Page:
UPDATED: Two withdraw applications, council dismisses interim city head
CUMBERLAND COUNTY – The City of Crossville has narrowed the list to six candidates for city manager, and interviews are now underway more than nine months after the firing of its former administrator David Rutherford.
The list includes city and county governmental officials from Texas, Virginia, Georgia and more. The Crossville City Council has scheduled two days of interviews – on Tuesday, Jan. 17, and Friday, Jan. 20 – with its finalists via video conference.
Candidates include Dennis Sparks, Greg Wood and Steve Foote. Mark Reeter, Bristol, Tennessee; Cary Colaianni, Eagle, Idaho; and Tina Tuggle, Kingston, the fourth, fifth and sixth, withdrew their applications, city officials said. None of the above are from the Upper Cumberland region.
- Sparks, of Hopewell, Virginia, is a former county administrator and city manager. He most recently served a three-month stint as city manager for the City of Silsbee, Texas, where he managed a staff of 65 full-time employees and a $3.75 million budget. Silsbee has a population of 6,500. He retired in 2005 and has worked part time in management and aviation consulting in Hopewell, Virginia, in the years since. Prior, he was executive director for Lander County, Nevada, for five months; city manager for the City of Trenton, Ohio, for six months; and village manager in Maywood, Illinois, on a one-year contract in 2002-2003. “I found my niche serving as a ‘crisis manager’ in some of the roughest, toughest places in the country,” Sparks wrote in his cover letter, “managing cities and counties where they did not want…managers. I went in, created teamwork, fixed their problems and moved on to the next place.”
- Wood most recently served as county manager in Harris County, Georgia, from 2013-2016, a government office responsible for “a larger area, budget, and over 290 employees,” he wrote, along with a budget in excess of $20 million. Prior to that, he was county manager in Jasper County, Georgia, from 2010-2012, and served in other governmental roles in Holmes County, Holly Hill, Tallahassee and Daytona Beach, Florida. He wants to return to his “roots in municipal government.” “Why Crossville?” he asked in his submitted letter. “The location, quality of life and historic aspects of the city are the primary draw. The other reason is size. It is too easy to get lost in county government; Crossville is big enough to keep busy, but small enough to know all the employees.”
- Foote, currently the community development director for the City of Dunwoody, Georgia, was responsible for planning and zoning, building, engineering and code enforcement functions. He previously served as planning director for the City of Mt. Juliet from 2009-14. “During my career, I have worked for cities of varying size, character and growth rates, including one of the fastest growing cities in the nation and a tourist community,” Foote said. “In each position, I have a proven track record of making substantial positive contributions.”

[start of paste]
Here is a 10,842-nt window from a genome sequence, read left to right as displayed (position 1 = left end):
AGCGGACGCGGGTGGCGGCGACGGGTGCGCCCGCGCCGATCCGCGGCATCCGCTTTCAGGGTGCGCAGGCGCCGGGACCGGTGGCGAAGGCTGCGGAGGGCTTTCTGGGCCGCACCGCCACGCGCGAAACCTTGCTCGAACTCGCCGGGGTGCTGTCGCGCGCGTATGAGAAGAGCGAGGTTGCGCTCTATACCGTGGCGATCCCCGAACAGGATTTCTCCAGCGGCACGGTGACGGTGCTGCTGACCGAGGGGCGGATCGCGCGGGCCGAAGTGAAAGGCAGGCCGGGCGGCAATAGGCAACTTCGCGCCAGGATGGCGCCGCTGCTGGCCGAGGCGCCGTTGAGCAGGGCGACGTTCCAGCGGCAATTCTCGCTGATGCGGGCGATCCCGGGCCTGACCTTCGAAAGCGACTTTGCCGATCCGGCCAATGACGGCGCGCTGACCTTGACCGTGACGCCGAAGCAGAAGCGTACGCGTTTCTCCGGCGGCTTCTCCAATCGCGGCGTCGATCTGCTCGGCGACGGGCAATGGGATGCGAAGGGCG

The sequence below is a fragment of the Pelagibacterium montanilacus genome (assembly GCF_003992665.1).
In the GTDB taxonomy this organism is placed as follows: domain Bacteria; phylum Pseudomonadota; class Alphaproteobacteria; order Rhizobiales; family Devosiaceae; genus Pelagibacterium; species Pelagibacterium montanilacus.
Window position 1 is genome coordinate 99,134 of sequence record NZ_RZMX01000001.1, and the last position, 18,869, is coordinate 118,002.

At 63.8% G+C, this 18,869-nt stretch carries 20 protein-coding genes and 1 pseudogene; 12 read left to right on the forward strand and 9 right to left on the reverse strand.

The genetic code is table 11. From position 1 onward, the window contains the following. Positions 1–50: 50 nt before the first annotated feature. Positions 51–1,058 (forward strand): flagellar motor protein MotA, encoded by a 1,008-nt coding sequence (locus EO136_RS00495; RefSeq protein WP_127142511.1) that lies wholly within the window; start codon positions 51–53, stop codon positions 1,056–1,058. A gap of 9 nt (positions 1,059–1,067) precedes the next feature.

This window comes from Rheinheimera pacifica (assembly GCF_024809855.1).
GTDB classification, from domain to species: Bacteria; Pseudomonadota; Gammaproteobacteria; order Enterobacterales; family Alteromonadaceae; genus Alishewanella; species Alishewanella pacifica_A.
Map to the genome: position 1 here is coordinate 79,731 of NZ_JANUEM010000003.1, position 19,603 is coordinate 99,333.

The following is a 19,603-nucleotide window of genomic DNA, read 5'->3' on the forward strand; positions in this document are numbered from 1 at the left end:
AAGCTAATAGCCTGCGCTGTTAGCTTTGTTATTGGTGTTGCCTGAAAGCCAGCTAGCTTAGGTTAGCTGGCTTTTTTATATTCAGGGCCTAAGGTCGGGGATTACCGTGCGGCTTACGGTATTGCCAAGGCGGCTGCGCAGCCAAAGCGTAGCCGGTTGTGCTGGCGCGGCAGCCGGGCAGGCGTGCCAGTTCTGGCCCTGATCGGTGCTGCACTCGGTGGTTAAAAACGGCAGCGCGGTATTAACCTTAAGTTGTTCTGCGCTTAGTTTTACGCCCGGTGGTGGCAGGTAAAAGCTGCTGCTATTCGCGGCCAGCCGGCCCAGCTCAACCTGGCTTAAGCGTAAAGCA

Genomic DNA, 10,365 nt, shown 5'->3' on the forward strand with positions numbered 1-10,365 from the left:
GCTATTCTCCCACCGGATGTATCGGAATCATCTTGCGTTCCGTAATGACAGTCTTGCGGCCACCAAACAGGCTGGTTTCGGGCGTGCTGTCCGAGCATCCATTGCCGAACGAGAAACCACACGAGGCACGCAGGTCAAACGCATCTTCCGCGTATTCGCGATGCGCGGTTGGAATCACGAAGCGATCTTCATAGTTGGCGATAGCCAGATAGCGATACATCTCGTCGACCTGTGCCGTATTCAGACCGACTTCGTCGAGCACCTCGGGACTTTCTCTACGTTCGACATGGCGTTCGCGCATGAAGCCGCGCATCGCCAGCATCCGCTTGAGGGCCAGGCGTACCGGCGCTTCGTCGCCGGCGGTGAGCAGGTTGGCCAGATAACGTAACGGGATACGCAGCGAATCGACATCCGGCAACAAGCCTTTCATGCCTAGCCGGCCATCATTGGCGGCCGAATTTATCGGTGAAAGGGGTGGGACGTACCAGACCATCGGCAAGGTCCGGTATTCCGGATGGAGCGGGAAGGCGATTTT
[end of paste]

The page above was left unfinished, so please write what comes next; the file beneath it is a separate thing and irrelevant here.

Crossville last year parted ways with Rutherford, who served nearly two-and-a-half years in his capacity, after council members said he violated the city’s spending policy. Some city council members questioned costs related to the Horizon Initiative, a collaborative community plan and marketing effort, saying expenditures were unbudgeted. MMA Creative, with offices in Cookeville and Nashville, performed roughly $4,635 worth of work on the initiative before his termination; it subsequently withdrew its services. MMA founded the Upper Cumberland Business Journal in 2009.
The council opted to wait until now – or at least until after the November election – to hire the position permanently, since two council seats were up for vote.
It has not said when a final decision would be made.
More than 40 applied for the position, including Steve Hill, former parks and recreation director for the city, who was appointed on an interim basis back in April. He was not among the six finalists – and was dismissed by the council this week following a grievance filing by the current parks director. Rutherford also reportedly submitted his resume again for the job.
Municipal Technical Advisory Services (MTAS) initially ranked the candidates, and each council member submitted his or her top picks to arrive at the final list.
The City of Crossville (population 11,246) employs 170-180 full time, and the city manager will be responsible for a $20.6 million general fund. Salary for the position would pay between $69,000-$110,000 dependent on experience.
Lee Lawson, the city’s IT administrator, will now serve as city manager in the interim.